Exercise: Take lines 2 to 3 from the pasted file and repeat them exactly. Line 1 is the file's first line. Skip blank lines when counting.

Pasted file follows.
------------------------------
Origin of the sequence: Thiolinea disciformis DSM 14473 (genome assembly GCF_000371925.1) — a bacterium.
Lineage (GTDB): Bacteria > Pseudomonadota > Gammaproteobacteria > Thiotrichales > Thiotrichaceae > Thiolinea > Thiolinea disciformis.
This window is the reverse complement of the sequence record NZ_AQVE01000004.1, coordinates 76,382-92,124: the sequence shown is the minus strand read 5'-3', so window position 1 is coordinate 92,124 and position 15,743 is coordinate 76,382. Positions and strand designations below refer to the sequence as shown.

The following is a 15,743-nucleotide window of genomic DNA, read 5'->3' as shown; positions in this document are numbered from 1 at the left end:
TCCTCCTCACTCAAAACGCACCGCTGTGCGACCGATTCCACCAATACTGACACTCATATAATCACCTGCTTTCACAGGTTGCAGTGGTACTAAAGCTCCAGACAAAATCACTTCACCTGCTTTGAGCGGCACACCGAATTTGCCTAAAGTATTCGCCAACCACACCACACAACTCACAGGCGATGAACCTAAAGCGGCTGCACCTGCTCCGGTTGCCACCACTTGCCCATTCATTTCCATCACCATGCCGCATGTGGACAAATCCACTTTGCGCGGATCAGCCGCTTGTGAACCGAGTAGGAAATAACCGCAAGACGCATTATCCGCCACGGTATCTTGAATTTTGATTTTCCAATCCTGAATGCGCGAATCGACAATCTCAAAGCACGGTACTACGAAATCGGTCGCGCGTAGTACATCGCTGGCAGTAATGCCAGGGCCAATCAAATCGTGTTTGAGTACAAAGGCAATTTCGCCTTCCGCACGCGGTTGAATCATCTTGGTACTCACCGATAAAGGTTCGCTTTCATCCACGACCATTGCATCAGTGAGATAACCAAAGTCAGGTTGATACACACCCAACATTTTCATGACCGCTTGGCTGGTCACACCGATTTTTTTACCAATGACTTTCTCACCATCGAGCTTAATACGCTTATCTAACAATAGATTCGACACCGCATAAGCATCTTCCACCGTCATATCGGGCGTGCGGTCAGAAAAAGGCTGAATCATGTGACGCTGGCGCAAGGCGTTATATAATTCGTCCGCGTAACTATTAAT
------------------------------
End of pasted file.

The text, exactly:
Lineage (GTDB): Bacteria > Pseudomonadota > Gammaproteobacteria > Thiotrichales > Thiotrichaceae > Thiolinea > Thiolinea disciformis.
This window is the reverse complement of the sequence record NZ_AQVE01000004.1, coordinates 76,382-92,124: the sequence shown is the minus strand read 5'-3', so window position 1 is coordinate 92,124 and position 15,743 is coordinate 76,382. Positions and strand designations below refer to the sequence as shown.